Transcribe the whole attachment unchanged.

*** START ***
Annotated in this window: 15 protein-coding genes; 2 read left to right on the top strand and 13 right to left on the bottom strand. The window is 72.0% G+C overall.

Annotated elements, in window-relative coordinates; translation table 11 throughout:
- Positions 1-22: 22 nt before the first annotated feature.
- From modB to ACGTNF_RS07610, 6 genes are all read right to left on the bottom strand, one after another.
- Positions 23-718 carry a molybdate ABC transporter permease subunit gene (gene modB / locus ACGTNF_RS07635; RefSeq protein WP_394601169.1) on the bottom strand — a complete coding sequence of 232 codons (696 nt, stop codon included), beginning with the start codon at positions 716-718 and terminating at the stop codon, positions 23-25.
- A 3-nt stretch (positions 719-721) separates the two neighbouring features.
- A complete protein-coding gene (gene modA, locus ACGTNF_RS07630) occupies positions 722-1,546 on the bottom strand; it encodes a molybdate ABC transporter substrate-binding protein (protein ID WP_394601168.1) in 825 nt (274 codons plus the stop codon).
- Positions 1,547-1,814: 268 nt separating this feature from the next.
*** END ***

Annotated in this window: 15 protein-coding genes; 2 read left to right on the top strand and 13 right to left on the bottom strand. The window is 72.0% G+C overall.

Annotated elements, in window-relative coordinates; translation table 11 throughout:
- Positions 1-22: 22 nt before the first annotated feature.
- From modB to ACGTNF_RS07610, 6 genes are all read right to left on the bottom strand, one after another.
- Positions 23-718 carry a molybdate ABC transporter permease subunit gene (gene modB / locus ACGTNF_RS07635; RefSeq protein WP_394601169.1) on the bottom strand — a complete coding sequence of 232 codons (696 nt, stop codon included), beginning with the start codon at positions 716-718 and terminating at the stop codon, positions 23-25.
- A 3-nt stretch (positions 719-721) separates the two neighbouring features.
- A complete protein-coding gene (gene modA, locus ACGTNF_RS07630) occupies positions 722-1,546 on the bottom strand; it encodes a molybdate ABC transporter substrate-binding protein (protein ID WP_394601168.1) in 825 nt (274 codons plus the stop codon).
- Positions 1,547-1,814: 268 nt separating this feature from the next.